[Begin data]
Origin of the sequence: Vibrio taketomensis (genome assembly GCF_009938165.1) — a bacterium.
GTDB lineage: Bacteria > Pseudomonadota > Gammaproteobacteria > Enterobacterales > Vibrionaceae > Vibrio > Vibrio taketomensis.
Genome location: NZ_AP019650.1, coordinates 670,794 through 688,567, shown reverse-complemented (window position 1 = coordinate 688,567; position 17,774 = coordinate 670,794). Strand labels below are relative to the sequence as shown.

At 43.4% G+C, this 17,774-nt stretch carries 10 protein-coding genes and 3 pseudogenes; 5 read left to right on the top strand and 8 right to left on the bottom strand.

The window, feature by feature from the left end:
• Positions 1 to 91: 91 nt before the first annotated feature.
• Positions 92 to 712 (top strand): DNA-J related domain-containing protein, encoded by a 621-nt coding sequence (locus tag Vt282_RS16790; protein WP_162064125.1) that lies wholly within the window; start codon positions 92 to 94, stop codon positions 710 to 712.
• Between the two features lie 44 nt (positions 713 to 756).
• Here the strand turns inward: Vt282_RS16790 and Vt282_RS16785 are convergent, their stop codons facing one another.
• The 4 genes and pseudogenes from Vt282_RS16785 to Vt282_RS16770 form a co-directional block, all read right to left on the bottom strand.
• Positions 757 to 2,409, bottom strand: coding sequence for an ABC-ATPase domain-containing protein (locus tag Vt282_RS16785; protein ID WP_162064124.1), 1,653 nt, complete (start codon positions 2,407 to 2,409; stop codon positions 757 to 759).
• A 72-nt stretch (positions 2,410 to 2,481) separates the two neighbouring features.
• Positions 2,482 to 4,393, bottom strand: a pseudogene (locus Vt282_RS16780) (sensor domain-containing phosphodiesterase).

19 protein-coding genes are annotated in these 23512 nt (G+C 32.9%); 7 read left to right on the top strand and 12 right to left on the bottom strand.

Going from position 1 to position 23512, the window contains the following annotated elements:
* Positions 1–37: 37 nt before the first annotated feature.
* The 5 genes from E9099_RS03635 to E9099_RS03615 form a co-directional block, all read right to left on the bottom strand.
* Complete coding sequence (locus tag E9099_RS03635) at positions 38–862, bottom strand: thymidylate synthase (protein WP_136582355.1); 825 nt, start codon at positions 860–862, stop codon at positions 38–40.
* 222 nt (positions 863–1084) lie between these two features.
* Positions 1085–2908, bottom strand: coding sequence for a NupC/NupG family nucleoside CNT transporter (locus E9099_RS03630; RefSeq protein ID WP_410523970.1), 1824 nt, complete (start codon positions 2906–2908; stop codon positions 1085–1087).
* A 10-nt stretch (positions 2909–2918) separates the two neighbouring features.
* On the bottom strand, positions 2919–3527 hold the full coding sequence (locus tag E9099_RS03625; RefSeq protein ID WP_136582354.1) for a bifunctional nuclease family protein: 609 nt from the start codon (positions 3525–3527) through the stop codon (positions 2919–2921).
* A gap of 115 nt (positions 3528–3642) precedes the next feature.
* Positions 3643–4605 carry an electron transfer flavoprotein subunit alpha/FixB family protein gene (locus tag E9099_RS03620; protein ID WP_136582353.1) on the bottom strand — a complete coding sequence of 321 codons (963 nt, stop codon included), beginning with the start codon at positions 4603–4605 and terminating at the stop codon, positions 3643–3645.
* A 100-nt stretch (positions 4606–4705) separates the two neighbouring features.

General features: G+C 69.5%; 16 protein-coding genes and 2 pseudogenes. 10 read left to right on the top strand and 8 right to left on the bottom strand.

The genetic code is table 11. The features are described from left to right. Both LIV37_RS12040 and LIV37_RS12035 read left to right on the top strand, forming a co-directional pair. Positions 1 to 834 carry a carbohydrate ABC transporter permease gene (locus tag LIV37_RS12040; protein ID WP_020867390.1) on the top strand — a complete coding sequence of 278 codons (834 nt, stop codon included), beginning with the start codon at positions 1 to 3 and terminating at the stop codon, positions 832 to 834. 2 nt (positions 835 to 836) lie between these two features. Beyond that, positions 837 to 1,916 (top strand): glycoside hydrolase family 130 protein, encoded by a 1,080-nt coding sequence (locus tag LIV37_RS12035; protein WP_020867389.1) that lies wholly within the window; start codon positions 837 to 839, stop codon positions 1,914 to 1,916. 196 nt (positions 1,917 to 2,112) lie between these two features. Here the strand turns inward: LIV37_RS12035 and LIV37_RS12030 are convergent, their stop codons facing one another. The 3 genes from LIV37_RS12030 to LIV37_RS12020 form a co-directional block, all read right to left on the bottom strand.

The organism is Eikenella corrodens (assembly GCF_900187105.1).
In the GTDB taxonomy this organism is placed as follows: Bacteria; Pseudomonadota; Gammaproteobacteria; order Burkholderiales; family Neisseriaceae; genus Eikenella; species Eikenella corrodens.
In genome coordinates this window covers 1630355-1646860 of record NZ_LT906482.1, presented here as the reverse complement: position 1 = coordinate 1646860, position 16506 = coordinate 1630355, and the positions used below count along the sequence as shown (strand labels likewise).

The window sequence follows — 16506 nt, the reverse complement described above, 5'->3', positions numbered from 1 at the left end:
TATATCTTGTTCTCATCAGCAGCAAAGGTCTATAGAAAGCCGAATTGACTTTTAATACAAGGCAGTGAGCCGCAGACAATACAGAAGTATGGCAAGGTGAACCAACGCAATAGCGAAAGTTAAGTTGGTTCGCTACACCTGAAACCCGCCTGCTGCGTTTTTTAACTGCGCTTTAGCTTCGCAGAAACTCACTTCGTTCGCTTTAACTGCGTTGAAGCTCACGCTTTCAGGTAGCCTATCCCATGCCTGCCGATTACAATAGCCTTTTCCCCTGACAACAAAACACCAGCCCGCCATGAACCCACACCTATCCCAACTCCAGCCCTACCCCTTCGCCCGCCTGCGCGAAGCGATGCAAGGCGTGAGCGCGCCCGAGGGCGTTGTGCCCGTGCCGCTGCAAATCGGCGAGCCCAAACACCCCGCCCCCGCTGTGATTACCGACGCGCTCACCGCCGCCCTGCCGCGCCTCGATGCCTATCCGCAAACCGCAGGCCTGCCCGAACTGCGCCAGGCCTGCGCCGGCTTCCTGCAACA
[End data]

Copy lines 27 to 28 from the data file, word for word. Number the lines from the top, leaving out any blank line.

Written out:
The genetic code is table 11. The features are described from left to right. Both LIV37_RS12040 and LIV37_RS12035 read left to right on the top strand, forming a co-directional pair. Positions 1 to 834 carry a carbohydrate ABC transporter permease gene (locus tag LIV37_RS12040; protein ID WP_020867390.1) on the top strand — a complete coding sequence of 278 codons (834 nt, stop codon included), beginning with the start codon at positions 1 to 3 and terminating at the stop codon, positions 832 to 834. 2 nt (positions 835 to 836) lie between these two features. Beyond that, positions 837 to 1,916 (top strand): glycoside hydrolase family 130 protein, encoded by a 1,080-nt coding sequence (locus tag LIV37_RS12035; protein WP_020867389.1) that lies wholly within the window; start codon positions 837 to 839, stop codon positions 1,914 to 1,916. 196 nt (positions 1,917 to 2,112) lie between these two features. Here the strand turns inward: LIV37_RS12035 and LIV37_RS12030 are convergent, their stop codons facing one another. The 3 genes from LIV37_RS12030 to LIV37_RS12020 form a co-directional block, all read right to left on the bottom strand.

The organism is Eikenella corrodens (assembly GCF_900187105.1).